“This is the same statue I’ve been hearing about for several years, it came up in the last administration,” said Standing Bear, “When I heard about it then, I thought how ridiculous, you’ve got to be kidding me. We don’t have enough money for our day care and child care, we don’t have enough money for our housing to get those houses repaired on a timely basis . . . We have a fledgling elderly program, our veterans have requested money and we don’t have money for funding that. And to build a statue? Talk about vain. I know we’re Osages, but come on; this is just going too far. I say that because we think we’re a good-looking people and people should recognize that, but come on! A statue? Please, I’m urging you to vote ‘no’ on this.”
Congressman Eddy Red Eagle, a bill co-sponsor, defended the bill stating 1 million people live within a 100-mile radius of the proposed statue location. “Land in that particular quadrant is skyrocketing . . . that particular area of the reservation is highlighted to be very dynamic . . . it’s a good project to be thoroughly looked at.”
In his April 21 “Notes to the Nation” email newsletter, Congressman William “Kugee” Supernaw opposed the bill, stating: “I too opposed this bill and pointed out how this was intruding too much into the business of the LLC,” which is the Nation’s entity for handling business/ economic development activities which are separate from tribal government affairs and non-gaming-affiliated.
Congressman Raymond Red Corn also said he opposed the bill, amid acknowledging Shackelford for being the project promoter, stating: “he believes in it.” In his April 29 “Update” email, Red Corn wrote: “Why should a small three-year-old company owned by a small Oklahoma tribe undertake such a project? The technical challenges alone require skills and commitments far, far beyond the skills of a small tribal diversification effort. Simply put – and all other arguments aside – this is a project that is far beyond the capabilities of the Osage Nation, its business entities, or any entity of similar size.”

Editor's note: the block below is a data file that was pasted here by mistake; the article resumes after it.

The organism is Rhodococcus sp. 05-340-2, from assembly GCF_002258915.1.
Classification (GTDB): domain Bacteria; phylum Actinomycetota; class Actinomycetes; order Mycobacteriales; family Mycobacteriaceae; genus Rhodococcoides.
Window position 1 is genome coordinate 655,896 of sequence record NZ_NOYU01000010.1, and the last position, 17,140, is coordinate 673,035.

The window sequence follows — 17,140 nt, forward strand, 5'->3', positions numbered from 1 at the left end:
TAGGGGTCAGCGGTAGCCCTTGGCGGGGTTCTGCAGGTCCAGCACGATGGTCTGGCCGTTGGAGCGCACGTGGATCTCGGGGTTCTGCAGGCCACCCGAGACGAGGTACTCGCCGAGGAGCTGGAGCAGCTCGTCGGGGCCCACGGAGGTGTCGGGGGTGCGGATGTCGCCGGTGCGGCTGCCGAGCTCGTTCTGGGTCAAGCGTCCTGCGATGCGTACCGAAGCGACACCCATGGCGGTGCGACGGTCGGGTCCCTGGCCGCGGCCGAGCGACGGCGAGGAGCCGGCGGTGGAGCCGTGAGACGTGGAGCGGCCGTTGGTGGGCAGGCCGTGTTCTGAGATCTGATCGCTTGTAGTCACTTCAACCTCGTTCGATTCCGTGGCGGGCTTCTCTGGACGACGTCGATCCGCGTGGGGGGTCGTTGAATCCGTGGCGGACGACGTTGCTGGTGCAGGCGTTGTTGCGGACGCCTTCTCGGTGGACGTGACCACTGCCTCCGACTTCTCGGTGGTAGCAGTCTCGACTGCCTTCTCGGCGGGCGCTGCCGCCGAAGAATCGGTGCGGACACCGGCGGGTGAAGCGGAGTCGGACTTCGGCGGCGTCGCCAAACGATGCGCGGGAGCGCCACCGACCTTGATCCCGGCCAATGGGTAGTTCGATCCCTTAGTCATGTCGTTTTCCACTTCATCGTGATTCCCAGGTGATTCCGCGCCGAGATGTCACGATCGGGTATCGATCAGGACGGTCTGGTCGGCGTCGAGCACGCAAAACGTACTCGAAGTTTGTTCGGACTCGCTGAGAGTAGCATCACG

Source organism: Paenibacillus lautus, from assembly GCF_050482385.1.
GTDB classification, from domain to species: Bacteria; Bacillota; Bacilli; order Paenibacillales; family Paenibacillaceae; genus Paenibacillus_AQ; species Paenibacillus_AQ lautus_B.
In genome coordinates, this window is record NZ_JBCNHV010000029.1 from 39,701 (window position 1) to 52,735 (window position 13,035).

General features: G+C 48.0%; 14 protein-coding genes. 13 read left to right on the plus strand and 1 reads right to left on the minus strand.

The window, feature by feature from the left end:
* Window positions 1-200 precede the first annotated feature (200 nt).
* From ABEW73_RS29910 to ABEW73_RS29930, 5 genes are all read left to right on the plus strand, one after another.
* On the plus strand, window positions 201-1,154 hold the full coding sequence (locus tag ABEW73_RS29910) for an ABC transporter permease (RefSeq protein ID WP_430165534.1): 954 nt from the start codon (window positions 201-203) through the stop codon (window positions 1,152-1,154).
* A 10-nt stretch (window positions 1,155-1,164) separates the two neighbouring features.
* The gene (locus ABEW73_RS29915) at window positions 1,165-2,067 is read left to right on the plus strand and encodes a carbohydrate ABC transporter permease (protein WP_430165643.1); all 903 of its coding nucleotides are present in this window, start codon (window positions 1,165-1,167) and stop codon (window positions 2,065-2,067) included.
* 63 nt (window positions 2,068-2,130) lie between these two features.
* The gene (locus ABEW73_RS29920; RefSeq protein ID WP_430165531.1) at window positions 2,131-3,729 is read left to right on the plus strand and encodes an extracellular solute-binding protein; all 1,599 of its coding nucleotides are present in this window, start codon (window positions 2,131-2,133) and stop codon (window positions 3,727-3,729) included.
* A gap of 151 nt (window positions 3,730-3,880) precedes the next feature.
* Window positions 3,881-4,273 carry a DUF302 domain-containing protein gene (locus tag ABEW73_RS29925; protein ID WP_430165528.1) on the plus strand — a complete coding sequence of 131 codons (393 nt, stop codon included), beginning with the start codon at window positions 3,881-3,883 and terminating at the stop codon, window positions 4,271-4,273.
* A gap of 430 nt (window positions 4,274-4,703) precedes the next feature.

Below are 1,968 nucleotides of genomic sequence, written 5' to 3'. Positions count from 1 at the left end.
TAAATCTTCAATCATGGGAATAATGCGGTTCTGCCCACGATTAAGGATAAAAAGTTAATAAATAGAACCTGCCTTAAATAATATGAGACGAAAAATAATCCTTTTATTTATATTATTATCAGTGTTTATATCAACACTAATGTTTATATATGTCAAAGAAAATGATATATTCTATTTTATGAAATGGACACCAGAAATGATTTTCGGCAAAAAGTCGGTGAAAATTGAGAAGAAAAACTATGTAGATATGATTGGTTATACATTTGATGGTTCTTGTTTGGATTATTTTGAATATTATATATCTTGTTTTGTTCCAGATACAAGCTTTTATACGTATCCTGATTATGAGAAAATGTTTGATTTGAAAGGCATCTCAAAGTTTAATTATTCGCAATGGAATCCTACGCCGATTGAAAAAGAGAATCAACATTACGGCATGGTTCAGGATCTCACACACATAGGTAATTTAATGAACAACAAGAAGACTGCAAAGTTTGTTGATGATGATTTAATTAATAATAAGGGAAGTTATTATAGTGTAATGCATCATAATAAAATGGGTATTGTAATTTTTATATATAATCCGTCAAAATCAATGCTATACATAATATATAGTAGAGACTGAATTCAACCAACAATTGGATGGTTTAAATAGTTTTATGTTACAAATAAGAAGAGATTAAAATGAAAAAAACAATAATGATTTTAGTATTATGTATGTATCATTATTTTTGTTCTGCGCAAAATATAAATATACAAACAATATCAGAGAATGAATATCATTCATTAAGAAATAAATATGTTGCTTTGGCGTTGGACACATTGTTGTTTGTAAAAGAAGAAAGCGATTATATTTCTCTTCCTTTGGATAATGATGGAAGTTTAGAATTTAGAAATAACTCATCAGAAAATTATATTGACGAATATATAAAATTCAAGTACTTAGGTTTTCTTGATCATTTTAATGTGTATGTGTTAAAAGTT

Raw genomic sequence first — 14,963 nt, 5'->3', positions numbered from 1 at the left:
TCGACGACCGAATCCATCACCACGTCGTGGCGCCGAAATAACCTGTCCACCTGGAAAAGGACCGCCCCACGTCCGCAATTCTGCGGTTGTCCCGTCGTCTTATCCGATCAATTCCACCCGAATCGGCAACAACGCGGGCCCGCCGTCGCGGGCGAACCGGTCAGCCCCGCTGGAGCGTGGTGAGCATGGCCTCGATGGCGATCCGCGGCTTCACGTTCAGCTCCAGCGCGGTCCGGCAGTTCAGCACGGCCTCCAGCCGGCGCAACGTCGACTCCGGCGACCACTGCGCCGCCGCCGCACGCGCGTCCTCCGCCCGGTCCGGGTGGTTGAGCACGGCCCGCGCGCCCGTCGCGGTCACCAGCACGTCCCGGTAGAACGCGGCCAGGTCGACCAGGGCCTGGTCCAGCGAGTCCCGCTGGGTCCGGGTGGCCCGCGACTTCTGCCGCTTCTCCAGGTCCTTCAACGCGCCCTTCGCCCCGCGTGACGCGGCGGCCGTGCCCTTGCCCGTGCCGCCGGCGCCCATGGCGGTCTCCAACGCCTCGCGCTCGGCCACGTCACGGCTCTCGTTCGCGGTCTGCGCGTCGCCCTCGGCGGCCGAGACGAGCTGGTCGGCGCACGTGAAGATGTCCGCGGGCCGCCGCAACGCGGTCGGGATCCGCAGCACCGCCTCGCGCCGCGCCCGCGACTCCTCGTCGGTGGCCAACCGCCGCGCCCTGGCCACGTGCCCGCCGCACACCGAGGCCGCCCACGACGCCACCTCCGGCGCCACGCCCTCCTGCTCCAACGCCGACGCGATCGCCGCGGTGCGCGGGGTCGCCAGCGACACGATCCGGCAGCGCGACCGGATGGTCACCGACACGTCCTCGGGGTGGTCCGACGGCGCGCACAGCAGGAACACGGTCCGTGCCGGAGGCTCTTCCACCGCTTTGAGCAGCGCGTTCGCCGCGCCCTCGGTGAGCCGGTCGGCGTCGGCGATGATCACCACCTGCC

“I would like to say I really enjoyed all the comments today,” Shackelford said in closing the bill’s debate, amid laughs from his fellow Congressmen and women. “But I do appreciate the honesty and candor.” He cited a study, which estimates up to 2 million people could visit the statue if it’s built. Shackelford also said the LLC could use its majority-owned Osage Manhattan Builders construction subsidy to work on the project as well as provide jobs for Osages. “There’s nothing that rises to the potential that this (project) has.”
The bill passed on a 7-4 vote with one abstention from Congressman John Free. Voting “yes” were Congressmen Daniel Boone, Archie Mason, Red Eagle, Shackelford, Simms, Congresswoman Shannon Edwards and Speaker Jerri Jean Branstetter. “No” votes came from Congresswoman Alice Goodfox, Congressmen Red Corn, Standing Bear and Supernaw.
The American is described on the project Web site as “the monumental sculpture (which) depicts an Indian brave standing with his right arm extended upward as a bald eagle lands on his shroud-covered forearm. The left arm, relaxed at his side, catches a blanket fallen from his shoulder.”
“Gray's depiction of the Indian and eagle is meant to symbolize boldness, strength, courage, endurance, and triumph over the challenges that Americans face. The movement of the warrior's hair represents the winds of adversity and change. Symbolizing humanity and nature, the two figures yield to each other offering up the suggestion of acceptance between man and nature. On a higher level, the Indian represents the diverse cultures of the American people, a people who have faced hardship and peril. The eagle represents the American Ideal, the hope that freedom has given people who make their homes on our shores.”
[Editor's Note: This story has been modified for clarification.]